Downside up

Downside up

The single biggest change in book publishing is this:

The industry was built around finding readers for its writers.

And new technologies and business models now mean that the most successful publishers and authors find writers for their readers instead.

Traditionally, a book is signed, written, edited, designed, printed and distributed and THEN the publisher runs around like crazy trying to alert people about the book, get shelf space and media attention and reviews… all a way of finding readers for the writing that was published.

In the era of permission marketing, the writer already knows her readers, the writer already has the ability to contact those readers. If not the writer, than the publisher or the bookstore.

And that connection is an asset, a valuable one. It means that the attention is already there but must be re-earned regularly. So someone like John Scalzi or Cory Doctorow wakes up in the morning thinking about what he can write for his readers, not how to get more readers for what he’s already written.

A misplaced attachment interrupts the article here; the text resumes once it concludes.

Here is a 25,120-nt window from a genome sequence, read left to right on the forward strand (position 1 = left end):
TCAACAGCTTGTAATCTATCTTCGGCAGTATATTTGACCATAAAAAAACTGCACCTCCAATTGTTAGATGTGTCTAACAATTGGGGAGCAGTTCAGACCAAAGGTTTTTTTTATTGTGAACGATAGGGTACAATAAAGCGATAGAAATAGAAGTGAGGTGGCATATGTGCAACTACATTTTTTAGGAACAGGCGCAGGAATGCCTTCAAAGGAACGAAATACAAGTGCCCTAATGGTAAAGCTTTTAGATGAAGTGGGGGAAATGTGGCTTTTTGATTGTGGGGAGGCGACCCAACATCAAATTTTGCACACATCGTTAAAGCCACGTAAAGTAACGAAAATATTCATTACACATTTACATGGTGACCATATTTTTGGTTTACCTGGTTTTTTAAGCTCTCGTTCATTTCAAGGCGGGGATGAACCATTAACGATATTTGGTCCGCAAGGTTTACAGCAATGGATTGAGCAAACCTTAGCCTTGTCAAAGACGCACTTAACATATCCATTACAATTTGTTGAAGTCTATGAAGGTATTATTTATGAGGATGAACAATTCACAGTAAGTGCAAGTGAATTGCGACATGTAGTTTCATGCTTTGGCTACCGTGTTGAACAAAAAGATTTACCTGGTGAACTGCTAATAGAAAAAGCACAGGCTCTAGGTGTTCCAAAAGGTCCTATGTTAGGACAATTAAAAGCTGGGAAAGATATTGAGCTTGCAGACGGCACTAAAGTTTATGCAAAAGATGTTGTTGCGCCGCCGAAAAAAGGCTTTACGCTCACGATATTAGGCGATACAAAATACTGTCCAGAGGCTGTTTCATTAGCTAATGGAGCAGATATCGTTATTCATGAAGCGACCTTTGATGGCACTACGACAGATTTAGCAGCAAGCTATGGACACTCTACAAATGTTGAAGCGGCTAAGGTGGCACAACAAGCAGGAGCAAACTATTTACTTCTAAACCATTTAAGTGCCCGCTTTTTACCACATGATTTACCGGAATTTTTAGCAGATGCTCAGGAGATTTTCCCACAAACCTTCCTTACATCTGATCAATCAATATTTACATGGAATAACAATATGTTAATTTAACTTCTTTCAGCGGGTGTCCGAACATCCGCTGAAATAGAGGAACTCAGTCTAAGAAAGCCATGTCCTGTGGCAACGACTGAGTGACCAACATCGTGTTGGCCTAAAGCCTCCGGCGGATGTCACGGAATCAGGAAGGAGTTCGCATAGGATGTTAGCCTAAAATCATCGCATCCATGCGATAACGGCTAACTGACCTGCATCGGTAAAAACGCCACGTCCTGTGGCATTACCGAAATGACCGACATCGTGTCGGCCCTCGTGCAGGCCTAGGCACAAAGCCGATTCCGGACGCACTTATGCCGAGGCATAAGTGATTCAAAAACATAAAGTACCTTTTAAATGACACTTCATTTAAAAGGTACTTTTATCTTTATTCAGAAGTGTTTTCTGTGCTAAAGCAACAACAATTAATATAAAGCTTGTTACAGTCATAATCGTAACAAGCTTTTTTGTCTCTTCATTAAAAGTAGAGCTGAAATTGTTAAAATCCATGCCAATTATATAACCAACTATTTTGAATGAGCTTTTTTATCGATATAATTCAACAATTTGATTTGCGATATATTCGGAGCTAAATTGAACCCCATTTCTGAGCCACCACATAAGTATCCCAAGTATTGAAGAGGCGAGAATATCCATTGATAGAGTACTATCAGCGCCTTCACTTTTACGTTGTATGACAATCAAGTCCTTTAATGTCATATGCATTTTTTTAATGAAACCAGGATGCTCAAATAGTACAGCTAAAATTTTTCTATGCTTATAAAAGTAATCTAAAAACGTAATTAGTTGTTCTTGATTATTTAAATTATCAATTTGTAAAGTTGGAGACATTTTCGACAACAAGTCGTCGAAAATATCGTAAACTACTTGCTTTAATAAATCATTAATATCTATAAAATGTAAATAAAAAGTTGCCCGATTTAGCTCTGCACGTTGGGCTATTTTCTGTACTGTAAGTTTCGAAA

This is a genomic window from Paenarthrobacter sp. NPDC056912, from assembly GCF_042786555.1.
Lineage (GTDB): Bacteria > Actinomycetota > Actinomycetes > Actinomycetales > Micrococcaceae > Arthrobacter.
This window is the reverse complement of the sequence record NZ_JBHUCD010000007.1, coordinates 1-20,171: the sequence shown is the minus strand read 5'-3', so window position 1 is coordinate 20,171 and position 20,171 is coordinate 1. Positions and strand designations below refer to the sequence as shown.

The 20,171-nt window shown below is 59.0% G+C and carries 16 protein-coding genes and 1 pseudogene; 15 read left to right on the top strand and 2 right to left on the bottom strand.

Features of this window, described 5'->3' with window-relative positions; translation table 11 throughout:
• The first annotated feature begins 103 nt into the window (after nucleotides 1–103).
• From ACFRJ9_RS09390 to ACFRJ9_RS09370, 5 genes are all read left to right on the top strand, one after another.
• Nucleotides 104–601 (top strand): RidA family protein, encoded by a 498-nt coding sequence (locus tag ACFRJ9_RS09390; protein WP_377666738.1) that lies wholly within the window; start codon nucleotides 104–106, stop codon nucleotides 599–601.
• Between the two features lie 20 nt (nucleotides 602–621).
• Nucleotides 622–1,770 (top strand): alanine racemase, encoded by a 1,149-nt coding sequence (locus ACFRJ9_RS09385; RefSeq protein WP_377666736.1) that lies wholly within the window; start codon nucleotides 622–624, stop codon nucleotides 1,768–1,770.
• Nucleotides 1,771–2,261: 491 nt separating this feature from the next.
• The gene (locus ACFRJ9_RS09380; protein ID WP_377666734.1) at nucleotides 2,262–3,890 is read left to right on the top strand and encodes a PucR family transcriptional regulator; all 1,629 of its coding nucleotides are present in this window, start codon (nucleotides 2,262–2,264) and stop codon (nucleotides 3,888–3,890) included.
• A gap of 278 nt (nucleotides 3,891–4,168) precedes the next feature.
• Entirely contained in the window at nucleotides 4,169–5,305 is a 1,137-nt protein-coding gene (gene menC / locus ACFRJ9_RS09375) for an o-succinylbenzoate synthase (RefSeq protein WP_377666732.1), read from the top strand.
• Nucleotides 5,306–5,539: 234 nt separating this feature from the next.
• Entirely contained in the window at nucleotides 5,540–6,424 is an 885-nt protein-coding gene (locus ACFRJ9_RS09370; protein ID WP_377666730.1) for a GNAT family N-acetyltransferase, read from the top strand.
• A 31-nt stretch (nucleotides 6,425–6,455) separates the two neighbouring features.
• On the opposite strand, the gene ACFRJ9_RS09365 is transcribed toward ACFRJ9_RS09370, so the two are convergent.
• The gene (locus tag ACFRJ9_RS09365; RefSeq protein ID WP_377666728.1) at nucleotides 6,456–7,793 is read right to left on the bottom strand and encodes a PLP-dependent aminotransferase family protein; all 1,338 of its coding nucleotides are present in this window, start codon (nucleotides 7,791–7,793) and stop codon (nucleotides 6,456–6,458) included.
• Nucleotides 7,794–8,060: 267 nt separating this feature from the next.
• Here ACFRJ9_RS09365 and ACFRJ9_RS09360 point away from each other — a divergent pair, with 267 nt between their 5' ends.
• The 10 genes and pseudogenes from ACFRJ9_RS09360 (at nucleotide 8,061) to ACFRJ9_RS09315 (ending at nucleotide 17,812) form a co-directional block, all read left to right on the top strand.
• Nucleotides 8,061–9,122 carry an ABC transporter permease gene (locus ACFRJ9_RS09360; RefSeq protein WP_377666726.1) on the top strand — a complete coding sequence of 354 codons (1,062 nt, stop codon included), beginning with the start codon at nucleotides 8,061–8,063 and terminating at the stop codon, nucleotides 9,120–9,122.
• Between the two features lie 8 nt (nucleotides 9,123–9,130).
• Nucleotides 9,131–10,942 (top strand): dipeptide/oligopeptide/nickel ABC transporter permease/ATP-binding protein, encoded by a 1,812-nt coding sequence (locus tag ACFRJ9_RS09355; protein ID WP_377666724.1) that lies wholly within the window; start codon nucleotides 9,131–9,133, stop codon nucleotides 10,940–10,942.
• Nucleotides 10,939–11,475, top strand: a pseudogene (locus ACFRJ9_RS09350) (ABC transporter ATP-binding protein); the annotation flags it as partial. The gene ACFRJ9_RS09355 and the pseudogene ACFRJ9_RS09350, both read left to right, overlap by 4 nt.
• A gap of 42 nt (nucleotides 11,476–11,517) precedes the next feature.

[Think about a successful conference. They can invite high profile speakers because they already have an audience. Or think about being asked about appearing on a talk show. You go for free because the talk show already has an audience. This isn’t new, it’s merely new to publishing.]

And thus, everything changes. The risk. The timing. The deals. The personalities. The books themselves.

The losers at the end of this round are obvious: entities that haven’t bothered to build a direct connection with readers. Everything else is commentary.